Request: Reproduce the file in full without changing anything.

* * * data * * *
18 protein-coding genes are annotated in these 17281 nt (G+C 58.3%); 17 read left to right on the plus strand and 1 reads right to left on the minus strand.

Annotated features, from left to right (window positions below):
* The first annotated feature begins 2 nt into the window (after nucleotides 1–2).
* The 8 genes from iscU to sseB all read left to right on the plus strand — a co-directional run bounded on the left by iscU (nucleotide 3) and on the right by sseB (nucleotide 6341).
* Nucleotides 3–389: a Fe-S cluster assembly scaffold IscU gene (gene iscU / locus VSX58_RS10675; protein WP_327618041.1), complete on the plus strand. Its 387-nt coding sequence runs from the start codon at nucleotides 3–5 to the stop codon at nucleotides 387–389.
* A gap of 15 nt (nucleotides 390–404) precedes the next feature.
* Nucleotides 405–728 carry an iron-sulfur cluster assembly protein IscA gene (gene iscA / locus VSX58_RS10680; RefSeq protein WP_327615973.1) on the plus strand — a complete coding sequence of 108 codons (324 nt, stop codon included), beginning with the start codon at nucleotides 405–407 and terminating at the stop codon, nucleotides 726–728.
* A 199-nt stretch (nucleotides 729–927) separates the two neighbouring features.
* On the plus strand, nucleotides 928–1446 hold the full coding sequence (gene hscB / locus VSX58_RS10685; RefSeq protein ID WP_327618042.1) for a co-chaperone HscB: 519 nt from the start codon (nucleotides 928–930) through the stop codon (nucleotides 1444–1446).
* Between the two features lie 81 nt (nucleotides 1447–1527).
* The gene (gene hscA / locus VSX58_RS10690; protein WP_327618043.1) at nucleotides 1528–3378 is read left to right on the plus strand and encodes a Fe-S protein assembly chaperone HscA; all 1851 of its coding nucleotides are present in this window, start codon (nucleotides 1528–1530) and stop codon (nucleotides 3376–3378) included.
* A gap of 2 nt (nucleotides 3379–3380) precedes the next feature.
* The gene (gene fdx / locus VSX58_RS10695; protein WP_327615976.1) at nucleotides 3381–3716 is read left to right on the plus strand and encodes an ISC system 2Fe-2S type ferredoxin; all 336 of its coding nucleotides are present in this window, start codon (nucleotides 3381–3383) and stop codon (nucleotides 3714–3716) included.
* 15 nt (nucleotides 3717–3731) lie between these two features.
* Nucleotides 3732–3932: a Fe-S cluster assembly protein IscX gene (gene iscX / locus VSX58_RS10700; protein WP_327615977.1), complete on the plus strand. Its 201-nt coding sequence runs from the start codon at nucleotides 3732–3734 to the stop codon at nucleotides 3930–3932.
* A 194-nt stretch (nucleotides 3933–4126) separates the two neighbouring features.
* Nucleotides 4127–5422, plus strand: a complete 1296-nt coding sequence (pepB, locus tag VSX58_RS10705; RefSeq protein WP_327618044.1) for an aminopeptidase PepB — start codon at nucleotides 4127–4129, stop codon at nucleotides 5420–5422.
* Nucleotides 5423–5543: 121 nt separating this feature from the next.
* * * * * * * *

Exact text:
18 protein-coding genes are annotated in these 17281 nt (G+C 58.3%); 17 read left to right on the plus strand and 1 reads right to left on the minus strand.

Annotated features, from left to right (window positions below):
* The first annotated feature begins 2 nt into the window (after nucleotides 1–2).
* The 8 genes from iscU to sseB all read left to right on the plus strand — a co-directional run bounded on the left by iscU (nucleotide 3) and on the right by sseB (nucleotide 6341).
* Nucleotides 3–389: a Fe-S cluster assembly scaffold IscU gene (gene iscU / locus VSX58_RS10675; protein WP_327618041.1), complete on the plus strand. Its 387-nt coding sequence runs from the start codon at nucleotides 3–5 to the stop codon at nucleotides 387–389.
* A gap of 15 nt (nucleotides 390–404) precedes the next feature.
* Nucleotides 405–728 carry an iron-sulfur cluster assembly protein IscA gene (gene iscA / locus VSX58_RS10680; RefSeq protein WP_327615973.1) on the plus strand — a complete coding sequence of 108 codons (324 nt, stop codon included), beginning with the start codon at nucleotides 405–407 and terminating at the stop codon, nucleotides 726–728.
* A 199-nt stretch (nucleotides 729–927) separates the two neighbouring features.
* On the plus strand, nucleotides 928–1446 hold the full coding sequence (gene hscB / locus VSX58_RS10685; RefSeq protein ID WP_327618042.1) for a co-chaperone HscB: 519 nt from the start codon (nucleotides 928–930) through the stop codon (nucleotides 1444–1446).
* Between the two features lie 81 nt (nucleotides 1447–1527).
* The gene (gene hscA / locus VSX58_RS10690; protein WP_327618043.1) at nucleotides 1528–3378 is read left to right on the plus strand and encodes a Fe-S protein assembly chaperone HscA; all 1851 of its coding nucleotides are present in this window, start codon (nucleotides 1528–1530) and stop codon (nucleotides 3376–3378) included.
* A gap of 2 nt (nucleotides 3379–3380) precedes the next feature.
* The gene (gene fdx / locus VSX58_RS10695; protein WP_327615976.1) at nucleotides 3381–3716 is read left to right on the plus strand and encodes an ISC system 2Fe-2S type ferredoxin; all 336 of its coding nucleotides are present in this window, start codon (nucleotides 3381–3383) and stop codon (nucleotides 3714–3716) included.
* 15 nt (nucleotides 3717–3731) lie between these two features.
* Nucleotides 3732–3932: a Fe-S cluster assembly protein IscX gene (gene iscX / locus VSX58_RS10700; protein WP_327615977.1), complete on the plus strand. Its 201-nt coding sequence runs from the start codon at nucleotides 3732–3734 to the stop codon at nucleotides 3930–3932.
* A 194-nt stretch (nucleotides 3933–4126) separates the two neighbouring features.
* Nucleotides 4127–5422, plus strand: a complete 1296-nt coding sequence (pepB, locus tag VSX58_RS10705; RefSeq protein WP_327618044.1) for an aminopeptidase PepB — start codon at nucleotides 4127–4129, stop codon at nucleotides 5420–5422.
* Nucleotides 5423–5543: 121 nt separating this feature from the next.